(Beyond Pesticides, September 22, 2011)
As part of his $3 trillion deficit-reduction plan, President Obama has proposed to increase pesticide and chemical registration fees and reinstate tolerance assessment fees in order to cover the costs of evaluating the chemicals’ health and environmental effects data. The U.S. Environmental Protection Agency (EPA) currently collects fees from companies seeking to register their pesticides or maintain existing registrations; however these fees do not cover the full cost of the review process. The White House fee collection proposal will save $740 million over 10 years.
Under the reregistration program, pesticides that were registered prior to November 1, 1984 are evaluated to ensure that they continue to meet current regulatory standards. EPA began this effort under 1988 amendments to the Federal Insecticide, Fungicide and Rodenticide Act (FIFRA). The amendment also requires EPA to review all other registered pesticides on a 15-year cycle to ensure that registrations reflect current regulations.
The reregistration of pesticides under FIFRA is a lengthy and ongoing process. Hundreds of pesticides currently registered and commonly used still lack a full assessment of their potential short and long-term effects on human health, particularly on children, and the environment. For example, EPA has failed to establish testing requirements, as mandated by law, to evaluate a pesticide’s capacity to cause endocrine disruption. In 2007, EPA published a list of 67 pesticide ingredients that it intends to review for endocrine disrupting effects, once it finalizes its standards for review. Scientific studies are increasingly finding endocrine effects at extremely low doses (as low as 1 part per billion). These effects are also being discovered in wildlife.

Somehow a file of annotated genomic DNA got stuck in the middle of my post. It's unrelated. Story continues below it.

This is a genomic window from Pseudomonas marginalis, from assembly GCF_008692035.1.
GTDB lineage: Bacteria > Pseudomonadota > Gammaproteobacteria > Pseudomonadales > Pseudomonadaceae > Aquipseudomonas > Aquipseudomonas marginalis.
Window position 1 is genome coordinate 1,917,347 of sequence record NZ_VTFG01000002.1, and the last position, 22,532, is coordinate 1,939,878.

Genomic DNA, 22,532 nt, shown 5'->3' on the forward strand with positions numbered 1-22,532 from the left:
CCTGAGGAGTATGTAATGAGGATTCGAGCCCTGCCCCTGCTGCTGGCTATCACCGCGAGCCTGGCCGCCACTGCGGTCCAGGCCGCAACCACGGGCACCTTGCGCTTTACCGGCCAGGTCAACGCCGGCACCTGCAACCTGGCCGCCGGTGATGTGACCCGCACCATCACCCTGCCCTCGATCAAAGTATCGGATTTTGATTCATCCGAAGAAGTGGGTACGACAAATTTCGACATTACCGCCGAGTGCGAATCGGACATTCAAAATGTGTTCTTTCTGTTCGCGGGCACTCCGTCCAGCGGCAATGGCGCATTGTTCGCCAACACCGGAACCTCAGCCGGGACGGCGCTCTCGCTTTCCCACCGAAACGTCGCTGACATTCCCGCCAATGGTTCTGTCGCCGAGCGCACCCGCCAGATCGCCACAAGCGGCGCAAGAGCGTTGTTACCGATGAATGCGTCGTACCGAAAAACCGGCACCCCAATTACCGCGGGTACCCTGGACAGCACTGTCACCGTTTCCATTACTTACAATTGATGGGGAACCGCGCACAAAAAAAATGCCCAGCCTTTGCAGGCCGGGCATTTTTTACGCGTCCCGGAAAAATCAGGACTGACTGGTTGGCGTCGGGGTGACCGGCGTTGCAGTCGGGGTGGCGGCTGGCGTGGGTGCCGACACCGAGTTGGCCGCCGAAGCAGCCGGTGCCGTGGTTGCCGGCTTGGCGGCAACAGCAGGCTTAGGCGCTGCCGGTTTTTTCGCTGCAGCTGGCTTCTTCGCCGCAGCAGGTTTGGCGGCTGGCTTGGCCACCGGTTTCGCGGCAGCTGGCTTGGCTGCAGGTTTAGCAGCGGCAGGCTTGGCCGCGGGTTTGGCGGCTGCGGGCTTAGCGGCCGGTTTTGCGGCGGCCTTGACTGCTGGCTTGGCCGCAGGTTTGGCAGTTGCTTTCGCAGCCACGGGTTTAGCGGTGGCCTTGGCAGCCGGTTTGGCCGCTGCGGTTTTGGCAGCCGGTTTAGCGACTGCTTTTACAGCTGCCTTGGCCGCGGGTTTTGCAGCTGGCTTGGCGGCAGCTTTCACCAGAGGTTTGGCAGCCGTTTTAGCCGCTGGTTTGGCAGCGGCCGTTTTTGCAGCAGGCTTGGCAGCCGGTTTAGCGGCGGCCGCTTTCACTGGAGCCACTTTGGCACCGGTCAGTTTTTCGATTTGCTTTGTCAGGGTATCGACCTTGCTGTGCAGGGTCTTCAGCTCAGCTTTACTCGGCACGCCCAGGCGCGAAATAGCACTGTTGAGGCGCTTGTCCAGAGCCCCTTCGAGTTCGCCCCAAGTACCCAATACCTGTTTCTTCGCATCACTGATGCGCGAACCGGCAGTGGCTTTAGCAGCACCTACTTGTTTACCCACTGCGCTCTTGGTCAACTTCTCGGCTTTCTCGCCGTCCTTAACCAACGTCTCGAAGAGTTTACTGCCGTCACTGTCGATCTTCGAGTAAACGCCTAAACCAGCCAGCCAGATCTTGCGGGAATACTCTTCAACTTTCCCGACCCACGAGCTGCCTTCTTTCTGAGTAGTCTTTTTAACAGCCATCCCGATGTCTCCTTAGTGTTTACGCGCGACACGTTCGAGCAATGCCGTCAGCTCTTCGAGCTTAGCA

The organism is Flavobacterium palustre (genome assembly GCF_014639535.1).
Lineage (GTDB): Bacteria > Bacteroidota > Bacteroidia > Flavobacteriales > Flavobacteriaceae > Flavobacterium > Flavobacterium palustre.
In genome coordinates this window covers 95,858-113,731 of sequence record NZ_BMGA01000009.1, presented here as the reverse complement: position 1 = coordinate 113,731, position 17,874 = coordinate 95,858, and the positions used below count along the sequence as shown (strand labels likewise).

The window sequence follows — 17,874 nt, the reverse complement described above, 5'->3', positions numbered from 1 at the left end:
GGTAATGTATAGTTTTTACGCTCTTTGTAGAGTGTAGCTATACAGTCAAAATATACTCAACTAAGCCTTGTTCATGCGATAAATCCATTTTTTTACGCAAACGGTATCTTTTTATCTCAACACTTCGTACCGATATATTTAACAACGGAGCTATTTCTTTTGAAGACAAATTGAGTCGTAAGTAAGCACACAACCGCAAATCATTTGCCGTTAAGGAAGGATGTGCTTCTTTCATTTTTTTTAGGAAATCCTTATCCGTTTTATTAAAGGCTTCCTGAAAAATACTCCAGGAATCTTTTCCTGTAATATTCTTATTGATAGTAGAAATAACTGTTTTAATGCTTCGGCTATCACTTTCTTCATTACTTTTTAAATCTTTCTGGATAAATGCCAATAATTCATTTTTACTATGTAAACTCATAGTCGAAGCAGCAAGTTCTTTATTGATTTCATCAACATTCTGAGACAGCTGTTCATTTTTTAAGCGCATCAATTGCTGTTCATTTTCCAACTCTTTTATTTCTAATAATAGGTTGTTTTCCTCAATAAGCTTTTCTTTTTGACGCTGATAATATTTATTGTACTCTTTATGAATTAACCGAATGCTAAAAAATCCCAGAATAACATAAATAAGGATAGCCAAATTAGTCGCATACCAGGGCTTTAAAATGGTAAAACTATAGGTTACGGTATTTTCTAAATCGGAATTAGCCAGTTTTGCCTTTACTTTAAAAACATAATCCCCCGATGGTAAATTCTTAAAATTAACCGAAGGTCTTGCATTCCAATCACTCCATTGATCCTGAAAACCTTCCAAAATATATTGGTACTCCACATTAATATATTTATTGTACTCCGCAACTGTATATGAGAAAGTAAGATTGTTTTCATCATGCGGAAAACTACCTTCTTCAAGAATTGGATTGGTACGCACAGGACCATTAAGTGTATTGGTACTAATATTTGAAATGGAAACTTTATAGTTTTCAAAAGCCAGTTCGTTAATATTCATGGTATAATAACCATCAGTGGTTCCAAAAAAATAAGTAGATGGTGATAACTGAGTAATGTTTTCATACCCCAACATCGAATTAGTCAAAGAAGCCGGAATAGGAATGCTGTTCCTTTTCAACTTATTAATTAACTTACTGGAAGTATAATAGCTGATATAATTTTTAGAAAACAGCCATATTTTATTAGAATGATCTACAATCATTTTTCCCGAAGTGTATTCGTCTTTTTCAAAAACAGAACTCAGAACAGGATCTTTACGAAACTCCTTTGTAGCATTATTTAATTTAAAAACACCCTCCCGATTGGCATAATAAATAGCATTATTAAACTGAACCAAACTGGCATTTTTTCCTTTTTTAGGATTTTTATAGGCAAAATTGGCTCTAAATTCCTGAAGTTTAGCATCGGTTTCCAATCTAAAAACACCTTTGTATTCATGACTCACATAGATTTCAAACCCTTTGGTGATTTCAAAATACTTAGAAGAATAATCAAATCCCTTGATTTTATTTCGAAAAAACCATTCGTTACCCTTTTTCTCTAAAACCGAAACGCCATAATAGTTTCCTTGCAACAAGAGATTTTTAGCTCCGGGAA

Beyond Pesticides has said that EPA’s general registration process is flawed because the agency does not evaluate whether hazards are “unreasonable” in light of the availability of safer practices or products. Though we applaud the effort to place the financial burden of registering pesticides on the manufacturer, Beyond Pesticides urges EPA to take a more precautionary approach, especially given the history of incomplete data or assessments leading to protective action decades after approval lead to widespread pesticide use. With some chronic endpoints, such as endocrine disruption, the agency has not adequately assessed chemicals for certain health risks.
There are several historic examples of pesticides that have been restricted or cancelled due to health risks decades after first being registered. Chlorpyrifos, which is associated with numerous adverse health effects including reproductive and neurotoxic effects, had its residential uses cancelled in 2001. Others like propoxur, diazinon, carbaryl, aldicarb, carbofuran, and most recently endosulfan, have seen their uses restricted or canceled after years on the market. Unfortunately, these pesticides and chemicals can still persist in the environment and in our homes years after they have been banned.
Source: E & E News